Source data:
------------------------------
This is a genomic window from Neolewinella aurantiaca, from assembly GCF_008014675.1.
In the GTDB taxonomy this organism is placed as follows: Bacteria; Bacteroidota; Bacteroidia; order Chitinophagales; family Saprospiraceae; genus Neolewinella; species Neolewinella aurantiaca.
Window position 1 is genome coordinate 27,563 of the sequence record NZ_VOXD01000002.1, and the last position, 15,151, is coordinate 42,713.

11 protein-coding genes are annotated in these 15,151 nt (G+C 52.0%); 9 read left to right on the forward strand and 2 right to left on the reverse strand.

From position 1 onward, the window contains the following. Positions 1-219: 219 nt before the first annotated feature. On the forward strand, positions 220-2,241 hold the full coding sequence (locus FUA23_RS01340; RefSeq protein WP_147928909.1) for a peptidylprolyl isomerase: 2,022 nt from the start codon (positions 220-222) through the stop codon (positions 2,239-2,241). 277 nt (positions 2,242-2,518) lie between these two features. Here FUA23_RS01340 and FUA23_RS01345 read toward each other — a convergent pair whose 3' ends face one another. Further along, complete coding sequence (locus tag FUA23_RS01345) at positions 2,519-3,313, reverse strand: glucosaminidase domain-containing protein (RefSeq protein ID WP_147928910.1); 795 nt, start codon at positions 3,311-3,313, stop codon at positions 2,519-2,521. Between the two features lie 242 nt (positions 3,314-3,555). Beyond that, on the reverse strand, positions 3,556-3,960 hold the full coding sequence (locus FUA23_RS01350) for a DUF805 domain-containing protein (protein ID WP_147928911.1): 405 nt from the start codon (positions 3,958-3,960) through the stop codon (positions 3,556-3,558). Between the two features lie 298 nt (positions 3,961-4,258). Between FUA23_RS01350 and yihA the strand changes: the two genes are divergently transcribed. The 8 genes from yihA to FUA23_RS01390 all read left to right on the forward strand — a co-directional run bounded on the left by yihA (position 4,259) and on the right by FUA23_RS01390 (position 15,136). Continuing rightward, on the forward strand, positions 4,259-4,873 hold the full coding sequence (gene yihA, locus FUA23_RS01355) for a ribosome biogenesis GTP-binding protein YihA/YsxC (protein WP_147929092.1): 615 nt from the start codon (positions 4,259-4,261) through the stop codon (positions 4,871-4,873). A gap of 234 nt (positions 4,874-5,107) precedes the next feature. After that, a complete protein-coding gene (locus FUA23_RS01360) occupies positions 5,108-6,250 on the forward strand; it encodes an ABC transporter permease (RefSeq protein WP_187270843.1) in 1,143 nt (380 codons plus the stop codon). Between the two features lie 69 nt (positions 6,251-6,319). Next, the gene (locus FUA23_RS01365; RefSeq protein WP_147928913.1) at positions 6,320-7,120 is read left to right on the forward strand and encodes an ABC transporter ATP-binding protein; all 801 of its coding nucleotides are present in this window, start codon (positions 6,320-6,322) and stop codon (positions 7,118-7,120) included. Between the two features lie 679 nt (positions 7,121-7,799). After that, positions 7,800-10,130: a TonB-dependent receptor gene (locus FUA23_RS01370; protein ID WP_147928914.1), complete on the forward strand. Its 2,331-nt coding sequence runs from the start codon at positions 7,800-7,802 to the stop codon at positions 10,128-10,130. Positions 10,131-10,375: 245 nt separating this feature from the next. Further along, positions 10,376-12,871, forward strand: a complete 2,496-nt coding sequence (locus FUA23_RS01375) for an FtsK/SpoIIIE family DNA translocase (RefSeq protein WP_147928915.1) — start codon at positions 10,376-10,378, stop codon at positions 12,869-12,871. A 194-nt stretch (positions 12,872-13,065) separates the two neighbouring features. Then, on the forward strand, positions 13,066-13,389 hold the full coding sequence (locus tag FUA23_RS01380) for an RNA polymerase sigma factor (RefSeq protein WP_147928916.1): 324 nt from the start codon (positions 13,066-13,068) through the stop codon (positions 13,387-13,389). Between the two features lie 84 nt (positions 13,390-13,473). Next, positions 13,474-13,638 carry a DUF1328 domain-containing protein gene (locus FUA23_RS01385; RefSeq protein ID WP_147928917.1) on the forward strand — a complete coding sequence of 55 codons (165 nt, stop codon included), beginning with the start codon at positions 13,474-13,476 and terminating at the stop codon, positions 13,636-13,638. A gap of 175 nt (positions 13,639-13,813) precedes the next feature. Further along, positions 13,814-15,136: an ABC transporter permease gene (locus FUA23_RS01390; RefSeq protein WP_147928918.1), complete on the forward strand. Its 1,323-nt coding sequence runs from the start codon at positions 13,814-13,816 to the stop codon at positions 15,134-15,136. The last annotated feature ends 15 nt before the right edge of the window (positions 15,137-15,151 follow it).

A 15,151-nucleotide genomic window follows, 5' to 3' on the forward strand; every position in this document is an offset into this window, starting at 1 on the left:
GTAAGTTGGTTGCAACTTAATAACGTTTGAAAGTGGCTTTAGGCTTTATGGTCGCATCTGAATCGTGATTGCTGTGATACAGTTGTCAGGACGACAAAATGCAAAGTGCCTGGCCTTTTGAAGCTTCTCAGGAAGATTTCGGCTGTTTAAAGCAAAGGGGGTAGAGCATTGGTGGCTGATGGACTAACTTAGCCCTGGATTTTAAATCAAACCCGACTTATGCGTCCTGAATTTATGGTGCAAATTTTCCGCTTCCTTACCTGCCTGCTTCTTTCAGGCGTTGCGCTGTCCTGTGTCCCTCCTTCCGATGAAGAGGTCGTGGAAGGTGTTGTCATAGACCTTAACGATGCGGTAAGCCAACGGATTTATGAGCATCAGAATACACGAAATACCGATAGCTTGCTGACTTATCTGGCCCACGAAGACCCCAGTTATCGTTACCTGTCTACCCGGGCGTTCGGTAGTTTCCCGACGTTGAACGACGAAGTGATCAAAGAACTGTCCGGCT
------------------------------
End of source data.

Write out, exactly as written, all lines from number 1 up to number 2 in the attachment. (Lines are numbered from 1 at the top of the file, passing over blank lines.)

This is a genomic window from Neolewinella aurantiaca, from assembly GCF_008014675.1.
In the GTDB taxonomy this organism is placed as follows: Bacteria; Bacteroidota; Bacteroidia; order Chitinophagales; family Saprospiraceae; genus Neolewinella; species Neolewinella aurantiaca.